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Living Overseas on Military Pay: What to Expect

Overseas or OCONUS PCS orders can be exciting, especially if you’ve never been outside of the CONUS. The military can help you with the added costs of an international move and living expenses abroad.

Here are tips for finding free military moving services, getting OCONUS allowances and budgeting for daily living expenses.

Overseas pay and allowances

Your service branch will help you move your household goods and even a personally owned vehicle to a new overseas duty station. This financial help is generally a one-time reimbursement of moving costs. You can start figuring out those costs by visiting the PCS & Military Moves page to register for OCONUS moving help.

However, there are additional pays and allowances you may receive during your time overseas above your regular basic pay. Two of the main allowances overseas personnel receive are an overseas Cost of Living Allowance and an Overseas Housing Allowance. Qualifying service members are also able to receive benefits from the Family Supplemental Subsistence Allowance Program program.

  • Overseas Cost of Living Allowance: This allowance helps service members afford the higher living expenses incurred at some overseas installations. It depends on location, rank and number of dependents, and may change from paycheck to paycheck based on fluctuations in the exchange rate. Use the official Overseas COLA Calculator to see how much COLA to expect at overseas installations.
  • Overseas Housing Allowance: This allowance helps service members pay for overseas housing “on the economy,” or off-base in the surrounding civilian neighborhood. You apply for OHA through your local housing office or commander. When you find housing, submit DD Form 2367, “Individual Overseas Housing Allowance (OHA) Report.” You can use the official OHA Calculator to see current OHA rates for overseas installations.
  • Family Supplemental Subsistence Allowance Program: This is a Department of Defense program that supplements an eligible active service member’s household income if it’s below 130% of federal poverty guidelines (maximum payment is $1,100 per month). FSSA is only available for members with at least one dependent in their households who are serving overseas (not including Puerto Rico, the U.S. Virgin Islands or Guam). For more information about the FSSA program or any other assistance, members should contact their family support center, command or community services financial management counselors. The FSSA Application, DD Form 2857 is available on the WHS DOD Forms website.

Find OCONUS installation resources quickly.

The MilitaryINSTALLATIONS free online tool shows you available services and contact info at installations worldwide – plus maps, community reports and more.

Common overseas expenses for OCONUS moves

Those moving and OCONUS allowances, in addition to your basic pay, help with major expenses while you’re overseas. With careful budgeting you can also manage daily living expenses like these:

  • Exchange rates: Local currency fluctuations affect both Overseas COLA and OHA payments. You will be paid in U.S. dollars, but how much that dollar can buy will depend on the local currency’s exchange rate. Use the official Overseas COLA and OHA calculators to determine the current pay system exchange rates and how a currency change may affect your payment. Prepare to pay a small fee whenever you need to convert cash dollars into the local currency.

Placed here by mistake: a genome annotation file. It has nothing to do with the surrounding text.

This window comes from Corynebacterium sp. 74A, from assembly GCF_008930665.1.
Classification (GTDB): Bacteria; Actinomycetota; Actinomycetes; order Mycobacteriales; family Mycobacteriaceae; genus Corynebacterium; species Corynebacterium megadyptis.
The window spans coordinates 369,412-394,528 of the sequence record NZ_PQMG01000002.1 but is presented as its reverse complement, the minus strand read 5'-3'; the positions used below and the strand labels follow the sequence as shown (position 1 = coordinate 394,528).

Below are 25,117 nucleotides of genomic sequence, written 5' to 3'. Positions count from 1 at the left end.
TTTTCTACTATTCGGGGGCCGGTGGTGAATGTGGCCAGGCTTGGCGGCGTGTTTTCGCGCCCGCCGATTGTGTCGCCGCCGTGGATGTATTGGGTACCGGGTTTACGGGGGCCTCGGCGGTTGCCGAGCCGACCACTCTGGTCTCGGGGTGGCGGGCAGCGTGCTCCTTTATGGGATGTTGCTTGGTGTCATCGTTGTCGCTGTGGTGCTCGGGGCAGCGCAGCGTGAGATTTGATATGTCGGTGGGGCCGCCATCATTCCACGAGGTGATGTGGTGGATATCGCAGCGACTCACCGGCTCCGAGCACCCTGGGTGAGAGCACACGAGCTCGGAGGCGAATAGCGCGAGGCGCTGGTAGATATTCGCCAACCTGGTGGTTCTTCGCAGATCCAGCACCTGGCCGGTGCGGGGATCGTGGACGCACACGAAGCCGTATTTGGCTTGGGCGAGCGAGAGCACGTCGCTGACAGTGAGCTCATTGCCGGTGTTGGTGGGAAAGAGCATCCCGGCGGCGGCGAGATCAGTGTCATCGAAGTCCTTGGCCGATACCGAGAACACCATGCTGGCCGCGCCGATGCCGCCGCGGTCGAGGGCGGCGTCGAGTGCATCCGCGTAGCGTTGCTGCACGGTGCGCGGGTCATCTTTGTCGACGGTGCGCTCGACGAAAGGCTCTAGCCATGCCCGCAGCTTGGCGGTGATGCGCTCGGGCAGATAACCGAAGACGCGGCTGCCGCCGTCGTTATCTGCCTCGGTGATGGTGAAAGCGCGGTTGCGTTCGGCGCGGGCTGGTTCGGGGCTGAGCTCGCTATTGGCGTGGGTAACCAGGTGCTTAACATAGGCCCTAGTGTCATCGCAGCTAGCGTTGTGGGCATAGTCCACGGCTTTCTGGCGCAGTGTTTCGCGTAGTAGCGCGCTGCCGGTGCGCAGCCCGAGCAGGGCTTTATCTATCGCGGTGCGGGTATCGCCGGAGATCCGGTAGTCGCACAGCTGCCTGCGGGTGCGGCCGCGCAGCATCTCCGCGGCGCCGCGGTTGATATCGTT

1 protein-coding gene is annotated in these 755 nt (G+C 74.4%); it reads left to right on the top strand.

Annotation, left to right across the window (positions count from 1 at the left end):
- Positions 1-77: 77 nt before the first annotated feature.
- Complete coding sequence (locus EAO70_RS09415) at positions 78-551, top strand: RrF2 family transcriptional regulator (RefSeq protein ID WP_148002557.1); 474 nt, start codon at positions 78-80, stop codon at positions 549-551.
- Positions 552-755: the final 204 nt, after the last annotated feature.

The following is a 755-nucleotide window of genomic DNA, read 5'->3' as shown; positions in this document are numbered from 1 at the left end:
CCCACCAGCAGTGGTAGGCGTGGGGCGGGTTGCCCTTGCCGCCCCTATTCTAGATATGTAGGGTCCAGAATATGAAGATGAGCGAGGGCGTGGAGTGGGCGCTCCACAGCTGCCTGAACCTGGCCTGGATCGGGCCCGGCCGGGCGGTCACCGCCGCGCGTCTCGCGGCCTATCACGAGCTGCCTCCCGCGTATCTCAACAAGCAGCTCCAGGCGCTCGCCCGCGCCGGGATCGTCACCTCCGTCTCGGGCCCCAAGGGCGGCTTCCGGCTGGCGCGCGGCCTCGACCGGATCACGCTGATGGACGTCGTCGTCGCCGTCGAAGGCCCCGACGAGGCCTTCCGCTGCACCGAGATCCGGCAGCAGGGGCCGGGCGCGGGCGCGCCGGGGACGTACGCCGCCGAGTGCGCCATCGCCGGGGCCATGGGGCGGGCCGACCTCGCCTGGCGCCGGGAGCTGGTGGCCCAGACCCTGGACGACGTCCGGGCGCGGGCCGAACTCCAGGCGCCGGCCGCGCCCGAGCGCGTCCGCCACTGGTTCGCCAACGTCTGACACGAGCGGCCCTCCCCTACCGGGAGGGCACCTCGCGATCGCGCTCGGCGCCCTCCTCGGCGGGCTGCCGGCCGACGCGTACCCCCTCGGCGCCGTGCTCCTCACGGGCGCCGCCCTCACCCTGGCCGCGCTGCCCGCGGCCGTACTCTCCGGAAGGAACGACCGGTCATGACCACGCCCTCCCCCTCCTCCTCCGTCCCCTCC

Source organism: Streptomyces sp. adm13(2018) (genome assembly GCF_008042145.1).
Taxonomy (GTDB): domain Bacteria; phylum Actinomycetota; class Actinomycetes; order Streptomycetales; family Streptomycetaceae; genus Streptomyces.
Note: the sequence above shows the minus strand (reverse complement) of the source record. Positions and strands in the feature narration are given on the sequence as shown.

• Storage unit fees: You may not be able to take everything overseas with you. If you are not authorized nontemporary storage at government expense and you need to store items, you’ll need to budget for the monthly fee of a storage unit.
  • Overage baggage fees: Military moving services have weight limits on how much they’ll ship to your new home. If you go over your weight limit, you’ll have to pay added moving fees.
  • Car and local travel expenses: Before you ship your car overseas, consider the local cost of gas and maintenance. Many service members buy a used car when they arrive at a new station, then sell it before they return home. Without a car, add local transportation options like train or bus passes to your budget.
  • New clothing: OCONUS moves may mean dressing for different climates. See if you should purchase parkas or swimsuits in the United States and ship them over. It may make more sense to buy them after you arrive.
  • Cultural expenses: The adventure of living in a new place also means paying for things you may not expect. For example, in some countries you’ll only receive a utility bill once or twice a year – but that bill will be much higher than a “regular” monthly bill. You may also need to pay for drinking water at restaurants, rather than getting it for free. Ask your local sponsor for help budgeting for possible expenses like these.
  • Foreign sales taxes: New countries usually mean new sales taxes. Be prepared to pay higher local taxes on goods and services.
  • “Homesick” expenses: You may be craving peanut butter, but it may be hard to find or is very expensive overseas. Try checking with your base commissary or exchange first for deals on American products, or you can ask friends or family back home to ship them to you in care packages.

This is just an overview of the many financial decisions you may make during your OCONUS move and time living abroad. If you’d like some help planning and budgeting for your overseas adventure, you can schedule a free consultation with a Military OneSource financial counselor. They can give you a hand whenever you need it — before your move, while you’re settling in or when you’re coming home.

Financial counselors are just one way Military OneSource connects you to the services, programs and information you need to live your best MilLife. Let us give you a hand today.

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